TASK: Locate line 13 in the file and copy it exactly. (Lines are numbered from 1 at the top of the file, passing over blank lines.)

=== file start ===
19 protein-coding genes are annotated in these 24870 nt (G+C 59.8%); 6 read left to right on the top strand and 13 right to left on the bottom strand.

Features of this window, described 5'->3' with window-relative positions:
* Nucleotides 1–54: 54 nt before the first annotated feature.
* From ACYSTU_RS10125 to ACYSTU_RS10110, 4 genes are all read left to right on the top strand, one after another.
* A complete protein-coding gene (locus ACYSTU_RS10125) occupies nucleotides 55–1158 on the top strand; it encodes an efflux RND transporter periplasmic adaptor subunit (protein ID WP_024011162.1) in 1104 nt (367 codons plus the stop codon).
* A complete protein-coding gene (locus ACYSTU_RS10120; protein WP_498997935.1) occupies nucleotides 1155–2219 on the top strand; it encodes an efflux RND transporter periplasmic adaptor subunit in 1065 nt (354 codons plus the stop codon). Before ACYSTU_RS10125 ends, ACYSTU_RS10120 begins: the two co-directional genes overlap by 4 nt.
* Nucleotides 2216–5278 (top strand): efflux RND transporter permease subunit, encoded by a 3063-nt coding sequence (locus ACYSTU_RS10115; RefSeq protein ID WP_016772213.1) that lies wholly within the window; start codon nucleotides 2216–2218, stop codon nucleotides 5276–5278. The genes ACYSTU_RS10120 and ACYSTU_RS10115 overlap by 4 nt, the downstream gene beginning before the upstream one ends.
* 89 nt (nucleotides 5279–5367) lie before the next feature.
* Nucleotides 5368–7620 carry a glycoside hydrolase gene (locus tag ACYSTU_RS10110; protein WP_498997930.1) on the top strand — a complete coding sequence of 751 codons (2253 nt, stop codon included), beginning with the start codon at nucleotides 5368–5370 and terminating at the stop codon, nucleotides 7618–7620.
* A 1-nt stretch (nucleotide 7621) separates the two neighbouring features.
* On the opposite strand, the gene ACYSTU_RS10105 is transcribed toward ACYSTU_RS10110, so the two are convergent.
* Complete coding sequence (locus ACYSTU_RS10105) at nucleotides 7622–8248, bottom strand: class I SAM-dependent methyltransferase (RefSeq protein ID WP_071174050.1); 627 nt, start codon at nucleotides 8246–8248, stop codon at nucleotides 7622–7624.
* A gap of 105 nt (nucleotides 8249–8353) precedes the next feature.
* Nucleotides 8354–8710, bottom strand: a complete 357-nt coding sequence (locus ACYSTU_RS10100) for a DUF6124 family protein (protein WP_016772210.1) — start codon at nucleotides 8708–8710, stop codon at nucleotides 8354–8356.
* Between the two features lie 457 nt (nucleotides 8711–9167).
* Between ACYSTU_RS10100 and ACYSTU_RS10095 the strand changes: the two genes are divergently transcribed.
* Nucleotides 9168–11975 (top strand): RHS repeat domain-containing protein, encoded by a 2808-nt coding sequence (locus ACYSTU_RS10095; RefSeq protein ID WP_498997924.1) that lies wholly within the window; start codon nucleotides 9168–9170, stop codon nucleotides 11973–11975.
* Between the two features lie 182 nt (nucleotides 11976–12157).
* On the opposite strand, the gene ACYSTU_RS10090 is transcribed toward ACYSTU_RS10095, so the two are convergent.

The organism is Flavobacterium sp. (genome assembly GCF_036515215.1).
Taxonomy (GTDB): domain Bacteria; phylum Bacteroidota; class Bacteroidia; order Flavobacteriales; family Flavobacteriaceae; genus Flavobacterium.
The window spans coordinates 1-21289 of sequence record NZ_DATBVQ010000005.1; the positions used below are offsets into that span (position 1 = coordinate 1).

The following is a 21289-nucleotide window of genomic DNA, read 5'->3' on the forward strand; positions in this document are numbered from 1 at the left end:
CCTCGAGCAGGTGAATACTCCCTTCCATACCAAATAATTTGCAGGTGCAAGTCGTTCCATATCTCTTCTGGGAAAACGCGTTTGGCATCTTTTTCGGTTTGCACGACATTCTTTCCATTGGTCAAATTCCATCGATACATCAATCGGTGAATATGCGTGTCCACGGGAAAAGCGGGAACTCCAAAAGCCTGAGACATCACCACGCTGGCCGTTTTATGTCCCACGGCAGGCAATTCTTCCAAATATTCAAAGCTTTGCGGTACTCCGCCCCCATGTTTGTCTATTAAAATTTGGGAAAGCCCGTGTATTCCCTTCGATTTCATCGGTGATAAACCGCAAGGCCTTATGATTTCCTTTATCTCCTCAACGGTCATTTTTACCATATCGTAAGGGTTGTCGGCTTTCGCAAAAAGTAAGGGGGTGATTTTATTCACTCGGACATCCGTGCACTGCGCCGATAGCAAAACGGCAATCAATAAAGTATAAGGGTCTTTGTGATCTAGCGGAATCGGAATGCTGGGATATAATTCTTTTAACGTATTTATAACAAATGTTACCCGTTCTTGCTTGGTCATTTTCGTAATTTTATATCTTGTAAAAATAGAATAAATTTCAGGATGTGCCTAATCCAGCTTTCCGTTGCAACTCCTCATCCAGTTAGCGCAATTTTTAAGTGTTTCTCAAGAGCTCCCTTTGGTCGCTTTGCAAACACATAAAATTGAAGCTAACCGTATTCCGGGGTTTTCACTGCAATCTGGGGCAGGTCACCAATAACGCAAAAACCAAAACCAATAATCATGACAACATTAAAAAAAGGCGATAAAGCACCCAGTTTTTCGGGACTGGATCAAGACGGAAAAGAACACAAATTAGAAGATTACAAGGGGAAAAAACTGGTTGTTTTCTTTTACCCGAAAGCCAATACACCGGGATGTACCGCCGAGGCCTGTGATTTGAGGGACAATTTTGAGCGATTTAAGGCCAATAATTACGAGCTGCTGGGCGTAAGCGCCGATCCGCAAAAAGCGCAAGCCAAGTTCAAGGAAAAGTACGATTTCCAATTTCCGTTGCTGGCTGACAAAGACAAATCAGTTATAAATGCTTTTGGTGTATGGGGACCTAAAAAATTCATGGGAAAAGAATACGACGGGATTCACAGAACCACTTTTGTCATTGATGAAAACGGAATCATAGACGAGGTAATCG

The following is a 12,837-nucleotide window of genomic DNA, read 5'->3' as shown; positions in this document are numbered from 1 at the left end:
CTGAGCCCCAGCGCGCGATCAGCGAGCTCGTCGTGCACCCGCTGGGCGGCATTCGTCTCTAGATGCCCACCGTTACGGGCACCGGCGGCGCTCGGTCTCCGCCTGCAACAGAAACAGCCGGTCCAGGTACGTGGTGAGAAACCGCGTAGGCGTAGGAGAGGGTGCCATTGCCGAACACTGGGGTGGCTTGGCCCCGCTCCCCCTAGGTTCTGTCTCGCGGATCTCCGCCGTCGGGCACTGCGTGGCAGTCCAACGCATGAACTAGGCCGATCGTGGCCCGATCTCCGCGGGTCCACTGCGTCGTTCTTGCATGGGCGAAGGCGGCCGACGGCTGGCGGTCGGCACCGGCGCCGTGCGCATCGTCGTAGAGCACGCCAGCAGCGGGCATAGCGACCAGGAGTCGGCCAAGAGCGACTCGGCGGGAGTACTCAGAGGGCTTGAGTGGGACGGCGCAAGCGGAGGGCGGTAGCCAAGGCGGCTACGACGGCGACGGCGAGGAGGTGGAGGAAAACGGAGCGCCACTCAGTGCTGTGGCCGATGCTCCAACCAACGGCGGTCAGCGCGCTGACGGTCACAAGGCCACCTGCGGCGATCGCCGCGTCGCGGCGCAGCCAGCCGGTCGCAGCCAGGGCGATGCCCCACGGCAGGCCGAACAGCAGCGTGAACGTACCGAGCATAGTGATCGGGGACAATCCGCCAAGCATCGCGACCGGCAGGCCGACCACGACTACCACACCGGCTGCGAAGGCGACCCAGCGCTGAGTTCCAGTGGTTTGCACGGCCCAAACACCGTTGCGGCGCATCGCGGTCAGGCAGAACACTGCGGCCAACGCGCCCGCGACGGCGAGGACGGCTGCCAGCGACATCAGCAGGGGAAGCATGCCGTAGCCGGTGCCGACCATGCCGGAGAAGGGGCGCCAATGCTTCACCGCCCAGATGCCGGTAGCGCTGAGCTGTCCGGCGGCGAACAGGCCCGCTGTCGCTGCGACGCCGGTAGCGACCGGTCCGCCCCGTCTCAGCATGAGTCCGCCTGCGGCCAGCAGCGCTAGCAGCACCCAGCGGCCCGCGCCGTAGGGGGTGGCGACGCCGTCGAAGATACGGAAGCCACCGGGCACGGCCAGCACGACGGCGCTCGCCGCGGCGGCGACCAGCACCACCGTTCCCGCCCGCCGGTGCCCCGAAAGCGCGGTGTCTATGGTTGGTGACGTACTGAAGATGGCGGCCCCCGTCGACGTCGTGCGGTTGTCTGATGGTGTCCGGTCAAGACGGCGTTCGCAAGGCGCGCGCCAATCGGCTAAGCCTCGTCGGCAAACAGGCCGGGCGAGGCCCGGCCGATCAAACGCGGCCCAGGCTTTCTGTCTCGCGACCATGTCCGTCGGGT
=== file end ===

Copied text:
* A gap of 105 nt (nucleotides 8249–8353) precedes the next feature.